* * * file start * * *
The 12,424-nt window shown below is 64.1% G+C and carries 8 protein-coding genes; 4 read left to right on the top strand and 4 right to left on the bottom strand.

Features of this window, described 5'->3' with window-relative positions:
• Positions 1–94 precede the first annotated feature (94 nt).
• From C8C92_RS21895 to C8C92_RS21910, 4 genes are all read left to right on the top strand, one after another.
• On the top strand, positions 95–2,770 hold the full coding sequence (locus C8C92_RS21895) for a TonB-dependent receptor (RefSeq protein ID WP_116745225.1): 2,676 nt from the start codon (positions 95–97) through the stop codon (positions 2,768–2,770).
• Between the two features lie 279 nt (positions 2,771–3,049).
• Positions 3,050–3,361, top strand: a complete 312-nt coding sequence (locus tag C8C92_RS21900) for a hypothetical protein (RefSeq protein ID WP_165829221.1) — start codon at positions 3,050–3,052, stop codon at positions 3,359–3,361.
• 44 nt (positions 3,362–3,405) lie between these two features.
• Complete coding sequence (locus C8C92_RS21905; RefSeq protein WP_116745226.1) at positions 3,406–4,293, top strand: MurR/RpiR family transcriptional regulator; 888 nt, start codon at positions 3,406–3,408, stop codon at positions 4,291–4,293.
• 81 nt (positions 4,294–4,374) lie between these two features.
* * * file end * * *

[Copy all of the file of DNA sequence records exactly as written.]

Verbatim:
The 12,424-nt window shown below is 64.1% G+C and carries 8 protein-coding genes; 4 read left to right on the top strand and 4 right to left on the bottom strand.

Features of this window, described 5'->3' with window-relative positions:
• Positions 1–94 precede the first annotated feature (94 nt).
• From C8C92_RS21895 to C8C92_RS21910, 4 genes are all read left to right on the top strand, one after another.
• On the top strand, positions 95–2,770 hold the full coding sequence (locus C8C92_RS21895) for a TonB-dependent receptor (RefSeq protein ID WP_116745225.1): 2,676 nt from the start codon (positions 95–97) through the stop codon (positions 2,768–2,770).
• Between the two features lie 279 nt (positions 2,771–3,049).
• Positions 3,050–3,361, top strand: a complete 312-nt coding sequence (locus tag C8C92_RS21900) for a hypothetical protein (RefSeq protein ID WP_165829221.1) — start codon at positions 3,050–3,052, stop codon at positions 3,359–3,361.
• 44 nt (positions 3,362–3,405) lie between these two features.
• Complete coding sequence (locus C8C92_RS21905; RefSeq protein WP_116745226.1) at positions 3,406–4,293, top strand: MurR/RpiR family transcriptional regulator; 888 nt, start codon at positions 3,406–3,408, stop codon at positions 4,291–4,293.
• 81 nt (positions 4,294–4,374) lie between these two features.